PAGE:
The violence of theoretical abstraction

two problems with reductive individualism as a moral philosophical approach to international war

Authors

  • Regina Sibylle Surber University of Zurich

Keywords:

ethics of war, just war theory, justified killing, self-defense

Abstract

This essay discusses revisionist just war theory's most prominent theoretical approach -- reductive individualism. It carves out both reductivism's and individualism's distinct normative core. On this basis, it presents two arguments. (I) With individual moral liability, reductivism provides a criterion for assessing who can be permissibly killed in war, which it borrows from the morality of peace. Individualism puts the human in the center of moral concern. War being organized mass killing, an individual soldier's moral liability is indeterminable, pushing for the abstraction of individual of moral statuses and undermining individualism. (II) Reductivism claims that the moral rules governing individual self-defense in ordinary life are directly applied to individual interactions in war. However, it adjusts for the asymmetry between individual aggressor and defender in war to capture the moral status of the collective belligerent party. Reductive individualists are no real individualists and no real reductivists.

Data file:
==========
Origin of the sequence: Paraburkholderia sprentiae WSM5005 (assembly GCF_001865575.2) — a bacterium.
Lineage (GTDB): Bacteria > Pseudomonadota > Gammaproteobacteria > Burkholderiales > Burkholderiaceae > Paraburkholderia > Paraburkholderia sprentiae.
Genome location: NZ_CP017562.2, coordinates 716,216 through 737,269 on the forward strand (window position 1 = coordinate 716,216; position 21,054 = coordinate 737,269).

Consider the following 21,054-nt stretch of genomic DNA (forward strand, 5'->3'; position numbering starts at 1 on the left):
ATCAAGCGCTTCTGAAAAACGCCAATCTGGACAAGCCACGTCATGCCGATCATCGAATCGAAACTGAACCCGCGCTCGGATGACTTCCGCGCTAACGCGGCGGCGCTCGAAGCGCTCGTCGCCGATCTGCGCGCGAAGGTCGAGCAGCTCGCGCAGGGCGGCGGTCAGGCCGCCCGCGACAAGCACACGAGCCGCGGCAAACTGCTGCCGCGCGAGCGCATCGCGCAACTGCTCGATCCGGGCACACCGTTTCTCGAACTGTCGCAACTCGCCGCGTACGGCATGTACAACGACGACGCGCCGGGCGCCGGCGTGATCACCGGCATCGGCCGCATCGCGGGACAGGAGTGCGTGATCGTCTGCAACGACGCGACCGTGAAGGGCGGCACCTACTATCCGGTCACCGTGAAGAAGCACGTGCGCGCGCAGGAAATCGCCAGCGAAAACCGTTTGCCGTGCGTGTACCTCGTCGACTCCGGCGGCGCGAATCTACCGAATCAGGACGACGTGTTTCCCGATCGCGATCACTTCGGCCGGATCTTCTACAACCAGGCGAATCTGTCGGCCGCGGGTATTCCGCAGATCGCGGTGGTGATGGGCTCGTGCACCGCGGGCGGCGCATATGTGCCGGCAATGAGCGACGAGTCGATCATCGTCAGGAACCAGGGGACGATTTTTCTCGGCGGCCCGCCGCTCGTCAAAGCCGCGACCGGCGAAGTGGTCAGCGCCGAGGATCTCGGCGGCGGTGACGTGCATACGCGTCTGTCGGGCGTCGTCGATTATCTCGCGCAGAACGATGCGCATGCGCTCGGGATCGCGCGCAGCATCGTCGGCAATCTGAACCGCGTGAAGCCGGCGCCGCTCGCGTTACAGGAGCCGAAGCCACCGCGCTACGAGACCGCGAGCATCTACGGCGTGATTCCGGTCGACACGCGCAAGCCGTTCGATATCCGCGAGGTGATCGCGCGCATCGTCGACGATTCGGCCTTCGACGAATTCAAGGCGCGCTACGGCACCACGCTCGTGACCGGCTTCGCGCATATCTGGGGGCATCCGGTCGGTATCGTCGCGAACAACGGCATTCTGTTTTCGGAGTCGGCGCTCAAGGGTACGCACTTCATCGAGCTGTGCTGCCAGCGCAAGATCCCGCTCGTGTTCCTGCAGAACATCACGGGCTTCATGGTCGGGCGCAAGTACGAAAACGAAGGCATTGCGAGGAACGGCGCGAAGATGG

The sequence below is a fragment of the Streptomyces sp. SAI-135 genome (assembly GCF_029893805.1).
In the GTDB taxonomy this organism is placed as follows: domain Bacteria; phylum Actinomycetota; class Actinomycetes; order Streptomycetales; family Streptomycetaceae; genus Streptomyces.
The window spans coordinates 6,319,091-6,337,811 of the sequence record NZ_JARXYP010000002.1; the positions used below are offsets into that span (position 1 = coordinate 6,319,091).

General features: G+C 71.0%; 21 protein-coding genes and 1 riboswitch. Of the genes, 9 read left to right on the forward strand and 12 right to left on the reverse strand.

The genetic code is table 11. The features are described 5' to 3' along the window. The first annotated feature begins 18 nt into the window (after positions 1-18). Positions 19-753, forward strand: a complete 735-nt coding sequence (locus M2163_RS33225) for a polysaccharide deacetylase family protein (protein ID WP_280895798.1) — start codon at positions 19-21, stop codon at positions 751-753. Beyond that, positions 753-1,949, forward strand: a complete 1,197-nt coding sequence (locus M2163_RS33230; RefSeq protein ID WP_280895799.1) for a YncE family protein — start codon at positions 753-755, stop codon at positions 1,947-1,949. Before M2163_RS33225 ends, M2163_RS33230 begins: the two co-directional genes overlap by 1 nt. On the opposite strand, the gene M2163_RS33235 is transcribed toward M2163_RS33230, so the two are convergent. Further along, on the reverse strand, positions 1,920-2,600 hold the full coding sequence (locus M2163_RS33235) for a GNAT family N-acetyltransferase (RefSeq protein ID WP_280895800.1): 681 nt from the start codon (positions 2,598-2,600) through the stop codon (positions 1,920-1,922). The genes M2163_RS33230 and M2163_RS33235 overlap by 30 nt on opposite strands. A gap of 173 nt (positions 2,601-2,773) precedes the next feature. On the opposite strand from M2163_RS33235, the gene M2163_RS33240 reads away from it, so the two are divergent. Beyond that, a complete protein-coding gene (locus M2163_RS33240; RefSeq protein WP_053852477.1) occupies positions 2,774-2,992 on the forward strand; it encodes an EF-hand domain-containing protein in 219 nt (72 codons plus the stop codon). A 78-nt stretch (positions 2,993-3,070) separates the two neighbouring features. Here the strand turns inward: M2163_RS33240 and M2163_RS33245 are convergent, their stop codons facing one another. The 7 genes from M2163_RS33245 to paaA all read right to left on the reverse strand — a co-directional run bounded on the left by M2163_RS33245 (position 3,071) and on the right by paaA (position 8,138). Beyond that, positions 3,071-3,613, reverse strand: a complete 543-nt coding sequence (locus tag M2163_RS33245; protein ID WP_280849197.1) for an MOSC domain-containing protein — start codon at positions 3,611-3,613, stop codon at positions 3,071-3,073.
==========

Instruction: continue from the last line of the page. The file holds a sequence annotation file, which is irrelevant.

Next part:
Author Biography

Regina Sibylle Surber, University of Zurich

I am a PhD candidate at the Center for Ethics at University of Zurich, from which I also earned my BA and MA in Political Science, Philosophy, and Law. My doctoral research is funded by the Swiss National Science Foundation and is centered around the question `Why do soldiers, exactly, have to die in war'? I have a great interest in grounding the more anodyne philosophical theories about war and peace - my project will focus on Kant's theory of perpetual peace through law - in real human experiences of war and military training. Supervisors are Prof. Francis Cheneval (Political Philosophy, UZH), Prof. Jeff McMahan (Philosophy, Oxford University), Dr. Susanne Burri (Philosophy, LSE), and Prof. Andreas Maercker (Psychology, UZH). I also work as a senior advisor to the ICT4Peace foundation and I co-founded the Zurich Hub for Ethics and Technology (ZHET). Topics cover social, ethical, and international political challenges resulting from emerging technologies, especially autonomous software and Autonomous Weapons Systems.

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Published

2020-07-02